Maxine Hong Kingston, Author . Harvard Univ. $22 (128p) ISBN 978-0-674-00791-8

A collection of stories and legends, Kingston's The Woman Warrior (1976) is a collegiate fixture and a centerpiece for the Asian-American canon; her subsequent works buttressed her reputation for fiction and autobiographical prose. This short volume chronicles Kingston's attempts to adopt "the life of the Poet": "The Poet's day will be moment upon moment of gladsomeness. Poets do whatever they like." Though they were first delivered as lectures at Harvard, these three chapters in note-like prose with interpolated verse read more like short diaries. Brief meditations on Kingston's late parents; glimpses from her travels to the U.K. and Hawaii; sketches and even numerical jottings; daily events ("I'd ordered a burgundy, but got white wine") and portentous sentences on her poet acquaintances (Gary Snyder, Alice Fulton, Fred Marchant) punctuate what are mostly Kingston's notes on her attempts to write verse, and on her ideas of what verse-writing means. "Taking the day off, I was already acting like the Poet"; "Try for poetry day and night./ Try in various places"; "I actually felt diamonds of light touch me." Part three includes more of Kingston's own poetry, which is mostly unfinished (as she says) and largely unsatisfactory (as she acknowledges): "Word or picture cannot show/ the Reality of Cow." Her last and most effective poem revisits her first book—it versifies the story of Mu Lan, the Woman Warrior, and Kingston's devotees will appreciate that, even as they await her return to other forms. (Sept.)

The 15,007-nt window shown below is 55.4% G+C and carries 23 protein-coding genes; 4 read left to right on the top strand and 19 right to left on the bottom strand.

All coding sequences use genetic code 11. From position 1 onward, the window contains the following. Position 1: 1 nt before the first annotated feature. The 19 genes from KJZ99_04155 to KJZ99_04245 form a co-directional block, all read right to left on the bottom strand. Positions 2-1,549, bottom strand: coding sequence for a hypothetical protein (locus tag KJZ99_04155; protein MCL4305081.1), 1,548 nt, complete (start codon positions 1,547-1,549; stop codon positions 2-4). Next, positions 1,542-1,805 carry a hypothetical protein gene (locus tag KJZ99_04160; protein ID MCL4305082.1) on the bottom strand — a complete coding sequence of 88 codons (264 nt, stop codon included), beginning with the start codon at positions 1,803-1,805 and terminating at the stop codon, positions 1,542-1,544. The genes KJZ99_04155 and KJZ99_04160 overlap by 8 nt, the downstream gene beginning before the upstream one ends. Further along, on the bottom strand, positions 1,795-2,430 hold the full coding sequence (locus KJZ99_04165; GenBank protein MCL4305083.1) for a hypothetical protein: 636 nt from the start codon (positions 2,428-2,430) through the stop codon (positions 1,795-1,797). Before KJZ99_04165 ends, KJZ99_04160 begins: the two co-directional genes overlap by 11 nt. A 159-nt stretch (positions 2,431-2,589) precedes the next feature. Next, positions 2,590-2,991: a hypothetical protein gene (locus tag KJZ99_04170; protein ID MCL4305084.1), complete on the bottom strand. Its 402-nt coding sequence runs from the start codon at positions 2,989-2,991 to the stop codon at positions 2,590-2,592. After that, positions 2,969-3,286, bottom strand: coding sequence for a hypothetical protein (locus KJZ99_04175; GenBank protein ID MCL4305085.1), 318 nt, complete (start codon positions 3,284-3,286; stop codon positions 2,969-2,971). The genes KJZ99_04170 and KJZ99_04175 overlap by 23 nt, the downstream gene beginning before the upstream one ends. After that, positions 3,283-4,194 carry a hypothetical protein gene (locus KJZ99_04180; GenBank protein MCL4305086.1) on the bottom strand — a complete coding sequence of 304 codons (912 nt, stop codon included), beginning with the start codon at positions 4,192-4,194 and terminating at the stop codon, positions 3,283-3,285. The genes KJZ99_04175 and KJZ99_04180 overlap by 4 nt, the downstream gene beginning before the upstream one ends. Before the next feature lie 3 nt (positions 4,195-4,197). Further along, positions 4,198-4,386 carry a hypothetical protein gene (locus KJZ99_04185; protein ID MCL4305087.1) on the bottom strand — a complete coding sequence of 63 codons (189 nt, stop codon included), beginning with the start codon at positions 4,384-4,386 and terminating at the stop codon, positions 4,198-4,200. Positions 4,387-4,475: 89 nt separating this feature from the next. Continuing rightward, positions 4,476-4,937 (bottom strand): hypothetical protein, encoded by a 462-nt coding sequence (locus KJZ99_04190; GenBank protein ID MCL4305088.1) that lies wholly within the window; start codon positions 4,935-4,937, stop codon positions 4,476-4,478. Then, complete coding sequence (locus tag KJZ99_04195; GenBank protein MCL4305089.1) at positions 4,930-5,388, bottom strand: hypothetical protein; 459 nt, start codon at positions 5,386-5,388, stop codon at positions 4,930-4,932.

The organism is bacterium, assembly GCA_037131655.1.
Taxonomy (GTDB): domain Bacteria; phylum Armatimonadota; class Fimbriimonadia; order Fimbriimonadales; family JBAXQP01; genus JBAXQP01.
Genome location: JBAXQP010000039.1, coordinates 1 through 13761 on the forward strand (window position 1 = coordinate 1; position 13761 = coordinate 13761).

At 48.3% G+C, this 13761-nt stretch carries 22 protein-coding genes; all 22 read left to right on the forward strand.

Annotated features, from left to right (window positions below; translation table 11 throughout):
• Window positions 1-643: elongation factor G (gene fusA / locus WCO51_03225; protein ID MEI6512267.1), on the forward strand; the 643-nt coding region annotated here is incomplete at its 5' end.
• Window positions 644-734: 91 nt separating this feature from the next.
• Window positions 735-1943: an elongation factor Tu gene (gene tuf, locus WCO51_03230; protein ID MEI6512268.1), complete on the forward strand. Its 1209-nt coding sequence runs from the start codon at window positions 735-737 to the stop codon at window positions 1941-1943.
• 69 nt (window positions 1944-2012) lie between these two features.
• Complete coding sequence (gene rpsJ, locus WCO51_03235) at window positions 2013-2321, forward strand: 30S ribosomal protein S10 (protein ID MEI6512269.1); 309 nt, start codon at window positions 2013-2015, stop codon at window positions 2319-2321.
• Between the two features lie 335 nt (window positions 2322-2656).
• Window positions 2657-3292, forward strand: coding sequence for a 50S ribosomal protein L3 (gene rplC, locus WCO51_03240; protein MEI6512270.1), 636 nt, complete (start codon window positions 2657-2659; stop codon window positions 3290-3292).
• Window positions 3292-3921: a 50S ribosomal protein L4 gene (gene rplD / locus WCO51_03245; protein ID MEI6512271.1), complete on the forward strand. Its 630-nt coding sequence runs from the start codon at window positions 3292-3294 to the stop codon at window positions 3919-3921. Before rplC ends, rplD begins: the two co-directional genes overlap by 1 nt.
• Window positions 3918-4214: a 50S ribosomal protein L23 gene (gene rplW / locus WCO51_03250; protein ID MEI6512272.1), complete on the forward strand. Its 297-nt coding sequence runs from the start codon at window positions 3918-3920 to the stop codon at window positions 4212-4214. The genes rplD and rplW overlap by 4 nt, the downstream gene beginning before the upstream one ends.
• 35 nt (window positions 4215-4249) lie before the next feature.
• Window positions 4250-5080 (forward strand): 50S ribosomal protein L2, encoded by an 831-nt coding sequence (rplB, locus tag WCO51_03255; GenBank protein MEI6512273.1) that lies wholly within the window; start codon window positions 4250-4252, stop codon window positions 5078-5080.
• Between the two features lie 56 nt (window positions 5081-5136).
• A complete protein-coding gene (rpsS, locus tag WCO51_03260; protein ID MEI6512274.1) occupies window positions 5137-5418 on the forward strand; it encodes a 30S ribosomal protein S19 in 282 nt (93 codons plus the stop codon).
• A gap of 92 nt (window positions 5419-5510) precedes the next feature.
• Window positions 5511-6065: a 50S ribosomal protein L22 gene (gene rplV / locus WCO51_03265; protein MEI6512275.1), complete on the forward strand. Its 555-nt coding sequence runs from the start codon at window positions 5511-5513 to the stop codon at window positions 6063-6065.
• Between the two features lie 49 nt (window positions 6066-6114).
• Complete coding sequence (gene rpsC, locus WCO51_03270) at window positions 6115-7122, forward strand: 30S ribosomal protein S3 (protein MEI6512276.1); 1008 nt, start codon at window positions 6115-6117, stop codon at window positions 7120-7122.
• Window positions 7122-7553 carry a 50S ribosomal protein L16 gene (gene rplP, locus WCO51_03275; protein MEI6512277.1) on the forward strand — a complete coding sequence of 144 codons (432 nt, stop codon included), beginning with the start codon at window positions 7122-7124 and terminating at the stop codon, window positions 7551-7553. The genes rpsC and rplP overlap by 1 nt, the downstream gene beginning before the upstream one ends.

Reviewed on: 08/19/2002
Release date: 09/01/2002
Genre: Nonfiction
Ebook - 124 pages - 978-0-674-03963-6
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